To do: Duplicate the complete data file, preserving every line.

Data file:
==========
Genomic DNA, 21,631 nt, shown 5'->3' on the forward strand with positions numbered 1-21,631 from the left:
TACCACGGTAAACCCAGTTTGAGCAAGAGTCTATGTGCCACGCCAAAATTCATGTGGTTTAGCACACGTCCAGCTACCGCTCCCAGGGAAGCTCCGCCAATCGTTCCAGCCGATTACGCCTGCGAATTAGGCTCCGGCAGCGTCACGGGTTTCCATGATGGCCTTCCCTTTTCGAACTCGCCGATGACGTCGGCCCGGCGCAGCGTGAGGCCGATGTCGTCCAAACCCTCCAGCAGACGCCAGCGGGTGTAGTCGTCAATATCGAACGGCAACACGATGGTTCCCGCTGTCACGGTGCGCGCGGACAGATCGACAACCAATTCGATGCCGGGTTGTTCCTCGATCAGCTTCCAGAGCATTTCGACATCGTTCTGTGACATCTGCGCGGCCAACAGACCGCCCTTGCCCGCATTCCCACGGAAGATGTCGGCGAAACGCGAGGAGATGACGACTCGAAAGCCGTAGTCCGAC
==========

Genomic DNA, 21,631 nt, shown 5'->3' on the forward strand with positions numbered 1-21,631 from the left:
TACCACGGTAAACCCAGTTTGAGCAAGAGTCTATGTGCCACGCCAAAATTCATGTGGTTTAGCACACGTCCAGCTACCGCTCCCAGGGAAGCTCCGCCAATCGTTCCAGCCGATTACGCCTGCGAATTAGGCTCCGGCAGCGTCACGGGTTTCCATGATGGCCTTCCCTTTTCGAACTCGCCGATGACGTCGGCCCGGCGCAGCGTGAGGCCGATGTCGTCCAAACCCTCCAGCAGACGCCAGCGGGTGTAGTCGTCAATATCGAACGGCAACACGATGGTTCCCGCTGTCACGGTGCGCGCGGACAGATCGACAACCAATTCGATGCCGGGTTGTTCCTCGATCAGCTTCCAGAGCATTTCGACATCGTTCTGTGACATCTGCGCGGCCAACAGACCGCCCTTGCCCGCATTCCCACGGAAGATGTCGGCGAAACGCGAGGAGATGACGACTCGAAAGCCGTAGTCCGAC